Hershey Presents Program on Black Author At Coastal Georgia
Dr. Jon Hershey, dean of the Humanities Division, presented several guest lectures on The African-American author Rudolph Fisher at the College of Coastal Georgia in Brunswick on Thursday, Feb. 16 as part of Black History Month. Fisher was a medical doctor and an African-American detective and mystery writer who wrote during the Harlem Renaissance in the 1920s and 30s. He was well known in his time, but few know him now.
Hershey’s presentation was part of a series of lectures related to Coastal Georgia’s Big Read, a community project much like Rome’s One Book, Many Voices community read. The college chose Dashiell Hammett’s The Maltese Falcon. Hershey’s presentation on Fisher and his book the Conjure-Man Dies focuses on Fisher’s experiments with the clue puzzle format that dominated the Golden Age of detective fiction in the 1920s and early 1930s. Hammett’s writing also uses this device. In his remarks, Hershey explored the tradition of the African-American mystery/detective, including Chester Himes from the 1950s and 60s and Walter Mosley from the 1990s and early 2000s.
While Hershey concentrated in contemporary American literature while earning his degrees, he has recently focused on African-American works.
GHC Faculty Members Attend GCA Conference
Renva Watterson, vice president for academic and student affairs, recently accompanied three members of the GHC communication faculty to the Georgia Communication Association meeting at Abraham Baldwin Agricultural College in Tifton. Meredith Ginn, assistant professor, and Leslie Johnson, associate professor, sat on a panel to discuss “Communication and Film Courses in the Learning Community Course.” Each shared information and experiences about the methods they have used in teaching a learning community class. Ginn also presented innovative teaching strategies for speech classes, which she titled Great Ideas for Teaching Speech, or GIFTS.
Travice Obas, associate professor, was inducted as president of the organization for a two-year term. During the current year, Obas planned and organized the conference and its agenda, secured sponsors and booked the keynote speaker.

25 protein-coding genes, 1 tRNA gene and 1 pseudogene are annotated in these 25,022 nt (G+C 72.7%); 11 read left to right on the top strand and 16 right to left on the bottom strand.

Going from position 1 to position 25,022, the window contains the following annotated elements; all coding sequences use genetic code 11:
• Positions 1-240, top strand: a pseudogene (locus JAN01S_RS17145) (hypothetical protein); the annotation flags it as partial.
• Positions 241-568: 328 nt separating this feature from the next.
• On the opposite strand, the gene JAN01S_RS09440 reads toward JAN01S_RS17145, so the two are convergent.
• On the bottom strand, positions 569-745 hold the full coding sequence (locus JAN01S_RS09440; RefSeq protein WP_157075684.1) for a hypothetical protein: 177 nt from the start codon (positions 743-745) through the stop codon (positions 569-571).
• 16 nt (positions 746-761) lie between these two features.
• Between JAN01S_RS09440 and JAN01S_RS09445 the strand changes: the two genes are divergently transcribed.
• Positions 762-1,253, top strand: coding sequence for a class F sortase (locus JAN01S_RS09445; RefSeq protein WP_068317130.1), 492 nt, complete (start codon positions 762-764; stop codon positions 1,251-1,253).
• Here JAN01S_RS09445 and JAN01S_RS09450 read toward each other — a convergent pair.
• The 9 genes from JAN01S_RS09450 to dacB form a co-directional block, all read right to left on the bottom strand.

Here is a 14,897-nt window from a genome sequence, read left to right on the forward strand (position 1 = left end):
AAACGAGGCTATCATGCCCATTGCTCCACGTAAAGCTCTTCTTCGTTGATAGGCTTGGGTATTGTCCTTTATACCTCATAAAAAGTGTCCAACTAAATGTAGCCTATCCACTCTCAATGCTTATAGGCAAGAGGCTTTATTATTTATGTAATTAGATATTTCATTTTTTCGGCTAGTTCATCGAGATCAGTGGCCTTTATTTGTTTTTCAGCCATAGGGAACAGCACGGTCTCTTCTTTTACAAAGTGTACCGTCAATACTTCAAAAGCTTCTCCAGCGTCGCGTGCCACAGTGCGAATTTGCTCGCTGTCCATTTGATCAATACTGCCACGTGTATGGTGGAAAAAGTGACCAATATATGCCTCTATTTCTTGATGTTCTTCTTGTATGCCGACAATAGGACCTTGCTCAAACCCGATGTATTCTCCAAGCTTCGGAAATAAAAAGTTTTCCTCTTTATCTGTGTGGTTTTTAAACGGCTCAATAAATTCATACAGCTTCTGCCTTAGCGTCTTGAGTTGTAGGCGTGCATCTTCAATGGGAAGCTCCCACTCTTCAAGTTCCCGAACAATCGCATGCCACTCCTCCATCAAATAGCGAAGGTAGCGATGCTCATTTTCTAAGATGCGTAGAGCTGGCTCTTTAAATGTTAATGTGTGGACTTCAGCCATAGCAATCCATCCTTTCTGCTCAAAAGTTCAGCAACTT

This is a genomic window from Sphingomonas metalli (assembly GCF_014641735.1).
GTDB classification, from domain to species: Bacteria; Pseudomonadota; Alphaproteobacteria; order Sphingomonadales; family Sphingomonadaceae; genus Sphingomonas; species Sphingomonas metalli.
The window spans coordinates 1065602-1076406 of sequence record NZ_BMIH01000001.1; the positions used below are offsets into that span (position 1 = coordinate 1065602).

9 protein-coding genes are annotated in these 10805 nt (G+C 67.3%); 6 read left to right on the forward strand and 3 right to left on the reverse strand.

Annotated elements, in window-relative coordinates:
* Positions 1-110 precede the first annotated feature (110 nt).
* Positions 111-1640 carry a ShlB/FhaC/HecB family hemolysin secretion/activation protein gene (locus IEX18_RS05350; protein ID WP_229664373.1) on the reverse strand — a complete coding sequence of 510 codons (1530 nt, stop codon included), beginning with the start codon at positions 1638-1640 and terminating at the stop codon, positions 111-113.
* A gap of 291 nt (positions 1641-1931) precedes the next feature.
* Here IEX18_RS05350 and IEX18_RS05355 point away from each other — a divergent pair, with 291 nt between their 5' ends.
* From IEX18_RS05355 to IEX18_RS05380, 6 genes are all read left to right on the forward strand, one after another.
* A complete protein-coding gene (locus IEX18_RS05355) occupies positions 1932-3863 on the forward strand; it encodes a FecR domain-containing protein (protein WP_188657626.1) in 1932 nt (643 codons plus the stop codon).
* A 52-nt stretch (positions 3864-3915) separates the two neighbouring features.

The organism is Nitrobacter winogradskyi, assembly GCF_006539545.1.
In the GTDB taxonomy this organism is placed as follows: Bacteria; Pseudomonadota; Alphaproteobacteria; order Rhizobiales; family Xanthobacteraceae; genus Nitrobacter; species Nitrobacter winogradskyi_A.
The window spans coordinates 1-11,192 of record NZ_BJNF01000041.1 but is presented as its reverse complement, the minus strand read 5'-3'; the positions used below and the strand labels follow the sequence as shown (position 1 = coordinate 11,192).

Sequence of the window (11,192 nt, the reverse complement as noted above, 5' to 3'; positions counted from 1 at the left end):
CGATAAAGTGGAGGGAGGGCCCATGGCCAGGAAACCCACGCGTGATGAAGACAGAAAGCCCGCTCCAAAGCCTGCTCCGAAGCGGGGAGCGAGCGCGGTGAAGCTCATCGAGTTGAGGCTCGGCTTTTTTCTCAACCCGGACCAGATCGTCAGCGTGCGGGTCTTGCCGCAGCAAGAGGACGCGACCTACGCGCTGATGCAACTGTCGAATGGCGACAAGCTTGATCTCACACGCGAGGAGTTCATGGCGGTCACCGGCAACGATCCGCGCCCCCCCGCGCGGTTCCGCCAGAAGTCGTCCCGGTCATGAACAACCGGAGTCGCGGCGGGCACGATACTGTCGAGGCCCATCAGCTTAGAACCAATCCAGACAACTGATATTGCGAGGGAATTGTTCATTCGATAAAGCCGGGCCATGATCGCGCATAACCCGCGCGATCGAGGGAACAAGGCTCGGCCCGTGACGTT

Watterson, a past president of GCA, was recognized for her past service and continued support.
GHC Participates in USG Faculty Development Workshop
Meredith Ginn, associate professor of communication, and Shea Mize, lecturer in political science, recently presented a workshop on learning communities as part of the University System of Georgia Professional Development Series. The January 20 workshop took place in Athens, and focused on important themes of learning community formation such as course pairings, enrollment numbers, aligning content and assignments, teaching format, and rationale. Current research and student testimonials rounded out the session.
Entering its third year, the Professional Development Series is sponsored by the University System of Georgia Office of Faculty Development, which promotes faculty and student success by encouraging the use of 21st Century teaching and learning pedagogies. The office further supports success by helping institutions assist their faculty to be more effective in their teaching, scholarship and service.
GHC Faculty Discuss Interdisciplinary Teaching at State Conference
Six faculty members recently led a discussion about interdisciplinary teaching at the annual Georgia Conference on College and University Teaching, held in early February at Kennesaw State University. The gathering has been taking place since 1993. Representatives from all University System of Georgia institutions attend, as well as those from other colleges and universities in the region. The conference features a number of topics related to teaching techniques and emerging issues in higher education.